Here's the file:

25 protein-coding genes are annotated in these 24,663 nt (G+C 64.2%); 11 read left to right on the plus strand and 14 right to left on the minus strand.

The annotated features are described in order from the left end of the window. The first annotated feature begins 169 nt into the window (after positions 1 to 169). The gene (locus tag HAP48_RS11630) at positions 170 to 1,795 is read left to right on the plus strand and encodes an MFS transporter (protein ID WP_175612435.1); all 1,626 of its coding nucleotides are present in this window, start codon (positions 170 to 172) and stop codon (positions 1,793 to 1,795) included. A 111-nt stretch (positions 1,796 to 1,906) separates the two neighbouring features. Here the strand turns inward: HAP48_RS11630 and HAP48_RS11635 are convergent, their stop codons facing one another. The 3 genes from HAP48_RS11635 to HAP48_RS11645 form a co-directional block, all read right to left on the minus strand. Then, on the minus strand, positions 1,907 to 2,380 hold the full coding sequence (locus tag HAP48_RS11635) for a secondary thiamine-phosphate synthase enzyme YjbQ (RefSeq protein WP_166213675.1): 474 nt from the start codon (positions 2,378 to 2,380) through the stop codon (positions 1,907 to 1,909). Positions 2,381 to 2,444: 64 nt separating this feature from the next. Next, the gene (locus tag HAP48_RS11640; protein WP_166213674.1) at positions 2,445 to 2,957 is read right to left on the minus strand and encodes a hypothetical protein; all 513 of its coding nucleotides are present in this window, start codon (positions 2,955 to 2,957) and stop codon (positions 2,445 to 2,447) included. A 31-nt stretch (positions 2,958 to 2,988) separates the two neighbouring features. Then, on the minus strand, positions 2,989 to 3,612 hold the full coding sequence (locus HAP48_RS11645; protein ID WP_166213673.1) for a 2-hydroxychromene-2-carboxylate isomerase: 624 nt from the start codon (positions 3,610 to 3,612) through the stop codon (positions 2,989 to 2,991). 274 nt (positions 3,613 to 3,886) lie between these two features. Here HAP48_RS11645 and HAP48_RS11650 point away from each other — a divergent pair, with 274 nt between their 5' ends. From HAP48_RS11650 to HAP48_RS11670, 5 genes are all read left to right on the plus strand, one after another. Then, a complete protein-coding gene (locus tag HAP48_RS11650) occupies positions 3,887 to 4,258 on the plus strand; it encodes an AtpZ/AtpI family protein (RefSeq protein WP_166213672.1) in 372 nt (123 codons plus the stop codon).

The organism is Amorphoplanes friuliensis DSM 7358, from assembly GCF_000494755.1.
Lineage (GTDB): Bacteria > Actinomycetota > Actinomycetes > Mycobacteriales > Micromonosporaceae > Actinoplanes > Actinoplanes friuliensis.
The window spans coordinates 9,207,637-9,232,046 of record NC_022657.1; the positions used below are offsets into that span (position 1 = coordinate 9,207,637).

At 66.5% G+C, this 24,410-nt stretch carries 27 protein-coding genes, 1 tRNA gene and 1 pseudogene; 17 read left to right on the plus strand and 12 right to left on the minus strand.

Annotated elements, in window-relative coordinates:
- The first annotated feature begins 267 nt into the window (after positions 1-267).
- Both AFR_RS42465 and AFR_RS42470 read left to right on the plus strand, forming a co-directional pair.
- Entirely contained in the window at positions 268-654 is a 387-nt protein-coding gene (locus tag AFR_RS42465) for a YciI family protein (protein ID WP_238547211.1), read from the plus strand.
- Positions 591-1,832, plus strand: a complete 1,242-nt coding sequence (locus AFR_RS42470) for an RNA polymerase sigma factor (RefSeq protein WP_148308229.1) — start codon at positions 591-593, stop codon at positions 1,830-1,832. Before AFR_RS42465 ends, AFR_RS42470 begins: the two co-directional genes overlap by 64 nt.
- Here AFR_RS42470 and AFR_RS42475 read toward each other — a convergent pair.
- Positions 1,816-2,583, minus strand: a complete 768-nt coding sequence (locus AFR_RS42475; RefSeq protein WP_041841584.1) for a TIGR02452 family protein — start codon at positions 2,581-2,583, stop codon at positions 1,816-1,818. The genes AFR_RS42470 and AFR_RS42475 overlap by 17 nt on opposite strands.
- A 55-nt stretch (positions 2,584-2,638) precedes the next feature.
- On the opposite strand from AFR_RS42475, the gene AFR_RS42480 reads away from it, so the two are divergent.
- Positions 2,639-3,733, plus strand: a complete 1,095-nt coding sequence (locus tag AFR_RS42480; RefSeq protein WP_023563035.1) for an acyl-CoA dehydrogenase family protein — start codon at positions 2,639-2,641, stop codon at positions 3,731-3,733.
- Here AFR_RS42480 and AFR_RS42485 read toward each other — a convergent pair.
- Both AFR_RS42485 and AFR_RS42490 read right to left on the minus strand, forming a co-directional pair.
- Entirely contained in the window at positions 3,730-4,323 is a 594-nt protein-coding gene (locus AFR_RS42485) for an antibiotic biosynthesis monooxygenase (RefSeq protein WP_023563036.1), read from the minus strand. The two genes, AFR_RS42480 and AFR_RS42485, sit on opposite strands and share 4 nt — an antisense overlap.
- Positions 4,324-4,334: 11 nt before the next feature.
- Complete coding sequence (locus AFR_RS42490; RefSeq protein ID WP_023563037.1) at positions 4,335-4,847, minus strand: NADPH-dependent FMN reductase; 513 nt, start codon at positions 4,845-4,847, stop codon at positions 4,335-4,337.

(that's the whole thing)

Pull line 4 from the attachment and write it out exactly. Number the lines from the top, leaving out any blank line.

Lineage (GTDB): Bacteria > Actinomycetota > Actinomycetes > Mycobacteriales > Micromonosporaceae > Actinoplanes > Actinoplanes friuliensis.